A New Dawn for Sun Bears
A sanctuary and refuge for rescued orphans to grow up wild, the Bornean Sun Bear Conservation Centre has big hopes for the world’s smallest bear.
ONE SUNNY DAY
In a tropical rainforest in Borneo, bear keeper Jeniur “Boboy” Justin is standing on a watching platform 20m above the dense forest floor. He is observing Logan, a young male sun bear who’s busy trying to crack open a coconut. Logan’s claws and powerful jaw make short work of the tough shell, and after a refreshing drink, Logan lays on his back for an afternoon siesta.
“Logan loves to eat, he will steal other bears’ food. He has become chubby, ” says Boboy with a laugh.
Logan and his keeper, Boboy are in the forested area of the Bornean Sun Bear Conservation Centre (BSBCC) in Sandakan, a district in Sabah, East Malaysia. The only centre in the world solely dedicated to the conservation of the sun bear. This has been a refuge for Logan since he was rescued in 2018 as a young cub.
“When Logan first arrived, I could see that he was scared. We found that his left paw had a problem. It got injured in a poacher’s snare,” says Boboy.
Being a young cub without his mother, and with an injured paw, Logan was in need of critical care, and it was Boboy who took on the responsibility of looking after him.
“It’s not easy being a surrogate to Logan,” Boboy reflects. “There are a lot of things we need to know, like how bears, especially babies, can survive in the jungle, how we should teach them to be wild.”
It took months of dedicated care from Boboy for Logan to become confident and capable of fending for himself.
Photo: Bornean Sun Bear Conservation Centre
A DARK CLOUD
Logan’s plight is far from an isolated incident. Since BSBCC was set up in 2008, the centre has worked with the state wildlife department, to rescue over 60 bears.
“On average, we have five to six bears being sent to our centre every year; half of them are adults and half of them are cubs. All of these animals are all orphaned, because their mums were killed by poachers,” laments Dr Wong Siew Te (who goes by Wong), founder of the BSBCC.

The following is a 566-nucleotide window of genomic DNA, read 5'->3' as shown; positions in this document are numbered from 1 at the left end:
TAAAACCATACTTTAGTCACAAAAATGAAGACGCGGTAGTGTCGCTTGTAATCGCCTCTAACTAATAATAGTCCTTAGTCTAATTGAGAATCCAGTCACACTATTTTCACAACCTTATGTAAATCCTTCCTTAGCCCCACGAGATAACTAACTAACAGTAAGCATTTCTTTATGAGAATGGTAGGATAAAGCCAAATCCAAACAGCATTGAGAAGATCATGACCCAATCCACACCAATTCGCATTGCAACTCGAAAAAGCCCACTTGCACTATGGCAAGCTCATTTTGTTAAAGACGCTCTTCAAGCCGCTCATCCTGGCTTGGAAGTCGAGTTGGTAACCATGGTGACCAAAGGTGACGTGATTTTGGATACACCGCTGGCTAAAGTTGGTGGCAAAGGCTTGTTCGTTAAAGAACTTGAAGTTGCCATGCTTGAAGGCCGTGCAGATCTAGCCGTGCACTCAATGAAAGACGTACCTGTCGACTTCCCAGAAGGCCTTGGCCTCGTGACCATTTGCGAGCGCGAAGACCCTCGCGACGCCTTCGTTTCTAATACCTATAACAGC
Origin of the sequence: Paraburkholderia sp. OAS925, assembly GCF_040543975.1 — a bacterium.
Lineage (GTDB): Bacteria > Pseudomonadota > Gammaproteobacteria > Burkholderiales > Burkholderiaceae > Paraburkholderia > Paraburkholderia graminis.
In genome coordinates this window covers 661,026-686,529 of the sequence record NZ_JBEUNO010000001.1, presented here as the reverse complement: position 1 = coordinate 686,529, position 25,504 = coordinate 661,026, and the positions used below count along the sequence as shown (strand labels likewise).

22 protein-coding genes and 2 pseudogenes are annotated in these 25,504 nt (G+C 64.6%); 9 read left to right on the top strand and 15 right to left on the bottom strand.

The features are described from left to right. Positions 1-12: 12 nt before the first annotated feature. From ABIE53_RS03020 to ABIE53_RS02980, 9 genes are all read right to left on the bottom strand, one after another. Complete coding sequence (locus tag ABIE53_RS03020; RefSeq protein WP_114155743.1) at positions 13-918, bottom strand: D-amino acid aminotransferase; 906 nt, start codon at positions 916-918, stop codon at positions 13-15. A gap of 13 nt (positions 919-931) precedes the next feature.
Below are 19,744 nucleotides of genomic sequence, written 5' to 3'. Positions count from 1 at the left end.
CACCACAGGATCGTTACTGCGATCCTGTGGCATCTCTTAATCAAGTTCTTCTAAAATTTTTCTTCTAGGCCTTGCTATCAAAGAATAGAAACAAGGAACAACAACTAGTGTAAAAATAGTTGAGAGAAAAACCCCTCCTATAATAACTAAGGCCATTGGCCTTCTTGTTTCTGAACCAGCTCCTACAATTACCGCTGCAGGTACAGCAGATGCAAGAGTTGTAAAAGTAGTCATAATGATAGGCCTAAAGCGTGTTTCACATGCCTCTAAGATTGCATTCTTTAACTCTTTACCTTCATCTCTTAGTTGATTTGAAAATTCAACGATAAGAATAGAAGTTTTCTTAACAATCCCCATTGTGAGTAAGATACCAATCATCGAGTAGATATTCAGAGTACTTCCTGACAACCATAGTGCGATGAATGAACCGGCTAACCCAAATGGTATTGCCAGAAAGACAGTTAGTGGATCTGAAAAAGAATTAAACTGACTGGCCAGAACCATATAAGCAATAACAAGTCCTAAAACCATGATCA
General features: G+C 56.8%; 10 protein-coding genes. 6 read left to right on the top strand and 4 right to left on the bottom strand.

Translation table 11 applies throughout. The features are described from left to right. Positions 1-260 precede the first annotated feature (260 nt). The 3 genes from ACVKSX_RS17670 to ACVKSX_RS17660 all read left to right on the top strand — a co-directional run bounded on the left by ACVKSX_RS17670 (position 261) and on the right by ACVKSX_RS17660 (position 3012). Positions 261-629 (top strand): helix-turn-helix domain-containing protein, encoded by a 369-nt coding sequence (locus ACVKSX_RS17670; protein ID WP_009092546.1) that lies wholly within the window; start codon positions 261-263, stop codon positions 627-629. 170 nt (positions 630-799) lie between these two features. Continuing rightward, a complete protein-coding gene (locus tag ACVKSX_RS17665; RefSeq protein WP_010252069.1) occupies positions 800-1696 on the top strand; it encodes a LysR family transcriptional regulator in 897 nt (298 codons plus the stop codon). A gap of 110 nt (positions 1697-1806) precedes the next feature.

Sun bears, which are the world’s smallest bear and found all across Southeast Asia, are listed as Vulnerable on the IUCN Red List. Though the exact numbers of sun bears remains unverified, studies have shown that their population has fallen by over 30 per cent in the last three decades.
Habitat loss has been a major factor in this, but the biggest threat that the bears currently face is from poaching for industries like the pet trade and food. Despite being a legally protected species in Malaysia, poaching activities still persist.
One of the biggest current threats, comes from their use in traditional Chinese medicine (TCM). For centuries, bear bile and gall bladders have been sought after for treating a variety of ailments. A recent report by TRAFFIC, stated that almost 70 per cent of all TCM shops in Malaysia were found with some form of bear products. Up from 2012, when it was at 48 per cent.
But while the use of bear products in TCM has increased, so has knowledge of TCM over the years. There is now a realisation that there are viable and healthy alternatives to using wildlife products. The Federation of Chinese Physicians and Medicine Dealers Association of Malaysia, is advocating for the use of medical herbs instead.